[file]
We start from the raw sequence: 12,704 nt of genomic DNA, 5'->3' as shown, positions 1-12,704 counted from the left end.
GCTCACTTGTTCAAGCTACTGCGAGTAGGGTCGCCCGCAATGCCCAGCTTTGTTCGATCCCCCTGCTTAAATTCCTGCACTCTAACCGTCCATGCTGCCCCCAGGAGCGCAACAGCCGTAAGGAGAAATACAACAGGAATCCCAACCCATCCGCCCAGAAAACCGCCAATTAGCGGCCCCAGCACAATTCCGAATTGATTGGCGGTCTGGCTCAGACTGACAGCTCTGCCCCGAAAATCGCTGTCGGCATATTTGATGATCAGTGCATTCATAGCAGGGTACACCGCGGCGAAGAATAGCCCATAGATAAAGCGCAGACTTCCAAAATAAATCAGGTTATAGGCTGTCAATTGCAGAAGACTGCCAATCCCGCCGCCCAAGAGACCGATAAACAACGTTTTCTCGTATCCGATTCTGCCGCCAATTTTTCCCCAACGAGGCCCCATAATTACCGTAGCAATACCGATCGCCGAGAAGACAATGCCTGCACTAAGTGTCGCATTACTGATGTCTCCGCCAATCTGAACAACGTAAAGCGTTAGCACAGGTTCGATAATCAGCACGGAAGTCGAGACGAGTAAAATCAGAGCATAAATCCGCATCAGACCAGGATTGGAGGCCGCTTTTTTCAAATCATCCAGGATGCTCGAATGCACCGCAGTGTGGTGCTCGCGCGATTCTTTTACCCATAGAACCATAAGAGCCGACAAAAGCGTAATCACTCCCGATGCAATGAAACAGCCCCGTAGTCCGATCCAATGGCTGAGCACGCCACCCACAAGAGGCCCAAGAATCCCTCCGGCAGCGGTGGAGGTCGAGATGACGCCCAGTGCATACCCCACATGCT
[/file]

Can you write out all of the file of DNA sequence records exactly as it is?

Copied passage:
We start from the raw sequence: 12,704 nt of genomic DNA, 5'->3' as shown, positions 1-12,704 counted from the left end.
GCTCACTTGTTCAAGCTACTGCGAGTAGGGTCGCCCGCAATGCCCAGCTTTGTTCGATCCCCCTGCTTAAATTCCTGCACTCTAACCGTCCATGCTGCCCCCAGGAGCGCAACAGCCGTAAGGAGAAATACAACAGGAATCCCAACCCATCCGCCCAGAAAACCGCCAATTAGCGGCCCCAGCACAATTCCGAATTGATTGGCGGTCTGGCTCAGACTGACAGCTCTGCCCCGAAAATCGCTGTCGGCATATTTGATGATCAGTGCATTCATAGCAGGGTACACCGCGGCGAAGAATAGCCCATAGATAAAGCGCAGACTTCCAAAATAAATCAGGTTATAGGCTGTCAATTGCAGAAGACTGCCAATCCCGCCGCCCAAGAGACCGATAAACAACGTTTTCTCGTATCCGATTCTGCCGCCAATTTTTCCCCAACGAGGCCCCATAATTACCGTAGCAATACCGATCGCCGAGAAGACAATGCCTGCACTAAGTGTCGCATTACTGATGTCTCCGCCAATCTGAACAACGTAAAGCGTTAGCACAGGTTCGATAATCAGCACGGAAGTCGAGACGAGTAAAATCAGAGCATAAATCCGCATCAGACCAGGATTGGAGGCCGCTTTTTTCAAATCATCCAGGATGCTCGAATGCACCGCAGTGTGGTGCTCGCGCGATTCTTTTACCCATAGAACCATAAGAGCCGACAAAAGCGTAATCACTCCCGATGCAATGAAACAGCCCCGTAGTCCGATCCAATGGCTGAGCACGCCACCCACAAGAGGCCCAAGAATCCCTCCGGCAGCGGTGGAGGTCGAGATGACGCCCAGTGCATACCCCACATGCT